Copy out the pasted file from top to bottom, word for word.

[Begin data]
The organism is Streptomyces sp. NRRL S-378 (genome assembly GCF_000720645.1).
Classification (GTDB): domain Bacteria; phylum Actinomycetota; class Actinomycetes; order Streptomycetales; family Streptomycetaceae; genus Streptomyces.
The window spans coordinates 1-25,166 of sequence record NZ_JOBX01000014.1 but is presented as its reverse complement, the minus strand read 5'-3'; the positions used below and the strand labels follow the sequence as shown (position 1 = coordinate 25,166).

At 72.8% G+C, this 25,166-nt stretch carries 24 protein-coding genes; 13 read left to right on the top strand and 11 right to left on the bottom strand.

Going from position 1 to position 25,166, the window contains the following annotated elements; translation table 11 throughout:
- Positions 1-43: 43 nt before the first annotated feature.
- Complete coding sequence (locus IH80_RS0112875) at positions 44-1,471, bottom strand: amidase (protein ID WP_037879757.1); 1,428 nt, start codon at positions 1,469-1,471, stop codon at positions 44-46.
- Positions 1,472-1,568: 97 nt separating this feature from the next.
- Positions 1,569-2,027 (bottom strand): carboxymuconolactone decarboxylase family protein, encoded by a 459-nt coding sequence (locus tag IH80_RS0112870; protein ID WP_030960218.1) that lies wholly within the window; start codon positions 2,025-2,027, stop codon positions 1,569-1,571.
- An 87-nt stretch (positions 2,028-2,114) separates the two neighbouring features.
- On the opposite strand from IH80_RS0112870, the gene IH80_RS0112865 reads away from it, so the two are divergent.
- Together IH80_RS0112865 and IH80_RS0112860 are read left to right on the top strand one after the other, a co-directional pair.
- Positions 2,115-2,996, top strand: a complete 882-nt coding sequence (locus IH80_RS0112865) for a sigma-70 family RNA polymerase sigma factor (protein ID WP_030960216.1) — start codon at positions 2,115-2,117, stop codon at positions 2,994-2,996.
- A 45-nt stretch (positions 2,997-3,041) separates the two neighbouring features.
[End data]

The organism is Streptomyces sp. NRRL S-378 (genome assembly GCF_000720645.1).
Classification (GTDB): domain Bacteria; phylum Actinomycetota; class Actinomycetes; order Streptomycetales; family Streptomycetaceae; genus Streptomyces.
The window spans coordinates 1-25,166 of sequence record NZ_JOBX01000014.1 but is presented as its reverse complement, the minus strand read 5'-3'; the positions used below and the strand labels follow the sequence as shown (position 1 = coordinate 25,166).

At 72.8% G+C, this 25,166-nt stretch carries 24 protein-coding genes; 13 read left to right on the top strand and 11 right to left on the bottom strand.

Going from position 1 to position 25,166, the window contains the following annotated elements; translation table 11 throughout:
- Positions 1-43: 43 nt before the first annotated feature.
- Complete coding sequence (locus IH80_RS0112875) at positions 44-1,471, bottom strand: amidase (protein ID WP_037879757.1); 1,428 nt, start codon at positions 1,469-1,471, stop codon at positions 44-46.
- Positions 1,472-1,568: 97 nt separating this feature from the next.
- Positions 1,569-2,027 (bottom strand): carboxymuconolactone decarboxylase family protein, encoded by a 459-nt coding sequence (locus tag IH80_RS0112870; protein ID WP_030960218.1) that lies wholly within the window; start codon positions 2,025-2,027, stop codon positions 1,569-1,571.
- An 87-nt stretch (positions 2,028-2,114) separates the two neighbouring features.
- On the opposite strand from IH80_RS0112870, the gene IH80_RS0112865 reads away from it, so the two are divergent.
- Together IH80_RS0112865 and IH80_RS0112860 are read left to right on the top strand one after the other, a co-directional pair.
- Positions 2,115-2,996, top strand: a complete 882-nt coding sequence (locus IH80_RS0112865) for a sigma-70 family RNA polymerase sigma factor (protein ID WP_030960216.1) — start codon at positions 2,115-2,117, stop codon at positions 2,994-2,996.
- A 45-nt stretch (positions 2,997-3,041) separates the two neighbouring features.